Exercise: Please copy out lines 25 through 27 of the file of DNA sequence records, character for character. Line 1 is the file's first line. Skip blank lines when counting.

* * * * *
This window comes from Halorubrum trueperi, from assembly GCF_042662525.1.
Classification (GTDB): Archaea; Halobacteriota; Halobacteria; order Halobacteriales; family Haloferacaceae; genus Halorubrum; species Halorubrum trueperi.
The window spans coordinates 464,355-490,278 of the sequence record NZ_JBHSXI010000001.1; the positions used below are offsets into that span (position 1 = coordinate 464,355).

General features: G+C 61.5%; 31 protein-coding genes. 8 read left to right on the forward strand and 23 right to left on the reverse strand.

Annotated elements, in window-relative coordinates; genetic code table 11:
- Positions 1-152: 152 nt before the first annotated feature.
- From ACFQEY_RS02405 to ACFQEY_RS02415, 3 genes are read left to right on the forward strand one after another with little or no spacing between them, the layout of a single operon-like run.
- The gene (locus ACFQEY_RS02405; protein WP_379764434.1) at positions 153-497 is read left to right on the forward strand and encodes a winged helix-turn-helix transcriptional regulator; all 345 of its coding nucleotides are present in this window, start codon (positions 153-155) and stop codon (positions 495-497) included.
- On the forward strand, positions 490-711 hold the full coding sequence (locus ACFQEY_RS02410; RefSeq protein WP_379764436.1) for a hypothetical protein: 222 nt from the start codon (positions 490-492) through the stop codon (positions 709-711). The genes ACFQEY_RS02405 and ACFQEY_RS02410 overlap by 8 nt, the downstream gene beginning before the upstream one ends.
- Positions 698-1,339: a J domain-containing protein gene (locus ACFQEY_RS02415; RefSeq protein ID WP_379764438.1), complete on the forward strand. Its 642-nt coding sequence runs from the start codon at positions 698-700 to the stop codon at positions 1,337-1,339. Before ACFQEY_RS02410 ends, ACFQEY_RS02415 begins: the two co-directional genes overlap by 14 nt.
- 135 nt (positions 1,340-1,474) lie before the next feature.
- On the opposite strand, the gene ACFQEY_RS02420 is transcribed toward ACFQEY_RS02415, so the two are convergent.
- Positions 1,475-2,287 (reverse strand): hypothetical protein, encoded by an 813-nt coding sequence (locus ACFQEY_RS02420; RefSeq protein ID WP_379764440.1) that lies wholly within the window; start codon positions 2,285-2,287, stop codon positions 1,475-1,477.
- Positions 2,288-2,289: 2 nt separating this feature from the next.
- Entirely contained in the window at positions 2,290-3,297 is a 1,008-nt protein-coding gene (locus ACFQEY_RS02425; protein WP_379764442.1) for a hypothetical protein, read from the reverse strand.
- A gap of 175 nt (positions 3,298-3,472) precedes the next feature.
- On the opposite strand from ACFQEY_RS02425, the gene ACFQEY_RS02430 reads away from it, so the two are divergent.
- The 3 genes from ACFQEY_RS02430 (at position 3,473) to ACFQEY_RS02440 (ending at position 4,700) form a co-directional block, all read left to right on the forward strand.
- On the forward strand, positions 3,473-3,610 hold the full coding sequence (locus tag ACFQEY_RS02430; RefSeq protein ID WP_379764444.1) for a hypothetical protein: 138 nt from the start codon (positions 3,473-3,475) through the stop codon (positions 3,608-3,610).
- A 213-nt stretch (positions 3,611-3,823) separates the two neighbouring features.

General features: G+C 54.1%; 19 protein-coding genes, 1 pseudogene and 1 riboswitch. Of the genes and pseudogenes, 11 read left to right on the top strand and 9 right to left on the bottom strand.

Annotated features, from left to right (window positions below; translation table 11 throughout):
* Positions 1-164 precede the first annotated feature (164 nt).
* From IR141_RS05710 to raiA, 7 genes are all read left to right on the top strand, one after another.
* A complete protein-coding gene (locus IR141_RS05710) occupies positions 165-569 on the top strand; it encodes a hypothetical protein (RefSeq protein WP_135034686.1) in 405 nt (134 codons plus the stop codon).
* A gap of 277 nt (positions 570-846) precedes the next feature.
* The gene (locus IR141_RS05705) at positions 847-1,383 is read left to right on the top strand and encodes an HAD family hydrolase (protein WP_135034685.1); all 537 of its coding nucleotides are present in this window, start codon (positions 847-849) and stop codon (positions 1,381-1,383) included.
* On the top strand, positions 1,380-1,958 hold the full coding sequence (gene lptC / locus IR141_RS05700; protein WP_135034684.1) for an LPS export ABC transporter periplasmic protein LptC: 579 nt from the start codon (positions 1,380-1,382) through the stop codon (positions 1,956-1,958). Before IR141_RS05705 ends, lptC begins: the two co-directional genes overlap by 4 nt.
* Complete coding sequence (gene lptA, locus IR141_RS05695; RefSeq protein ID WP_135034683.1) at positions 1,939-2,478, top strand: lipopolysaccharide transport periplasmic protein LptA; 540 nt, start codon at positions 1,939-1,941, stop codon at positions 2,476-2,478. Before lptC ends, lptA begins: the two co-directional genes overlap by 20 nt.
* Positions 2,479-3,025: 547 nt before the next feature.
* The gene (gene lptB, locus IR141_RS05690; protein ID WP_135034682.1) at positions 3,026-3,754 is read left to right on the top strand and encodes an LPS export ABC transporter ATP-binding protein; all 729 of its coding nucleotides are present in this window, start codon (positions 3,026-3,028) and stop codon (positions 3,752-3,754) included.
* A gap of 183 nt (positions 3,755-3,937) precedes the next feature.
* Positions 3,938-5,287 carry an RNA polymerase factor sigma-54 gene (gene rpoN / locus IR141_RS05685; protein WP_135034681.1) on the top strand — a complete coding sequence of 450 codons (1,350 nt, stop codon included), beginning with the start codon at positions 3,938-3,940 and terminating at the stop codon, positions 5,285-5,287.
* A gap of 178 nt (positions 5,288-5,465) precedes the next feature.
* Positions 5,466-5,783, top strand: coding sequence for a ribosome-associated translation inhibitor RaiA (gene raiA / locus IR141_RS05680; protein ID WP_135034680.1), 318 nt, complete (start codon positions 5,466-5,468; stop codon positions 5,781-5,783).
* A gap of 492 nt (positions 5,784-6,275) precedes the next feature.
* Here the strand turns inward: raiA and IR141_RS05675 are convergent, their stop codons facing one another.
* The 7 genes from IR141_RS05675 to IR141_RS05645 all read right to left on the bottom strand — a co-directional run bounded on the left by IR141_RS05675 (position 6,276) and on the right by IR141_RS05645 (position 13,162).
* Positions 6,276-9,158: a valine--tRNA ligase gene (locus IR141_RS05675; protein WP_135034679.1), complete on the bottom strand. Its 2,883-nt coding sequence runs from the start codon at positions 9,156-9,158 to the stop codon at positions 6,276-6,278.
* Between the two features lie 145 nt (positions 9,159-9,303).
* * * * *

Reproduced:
* A complete protein-coding gene (locus IR141_RS05710) occupies positions 165-569 on the top strand; it encodes a hypothetical protein (RefSeq protein WP_135034686.1) in 405 nt (134 codons plus the stop codon).
* A gap of 277 nt (positions 570-846) precedes the next feature.
* The gene (locus IR141_RS05705) at positions 847-1,383 is read left to right on the top strand and encodes an HAD family hydrolase (protein WP_135034685.1); all 537 of its coding nucleotides are present in this window, start codon (positions 847-849) and stop codon (positions 1,381-1,383) included.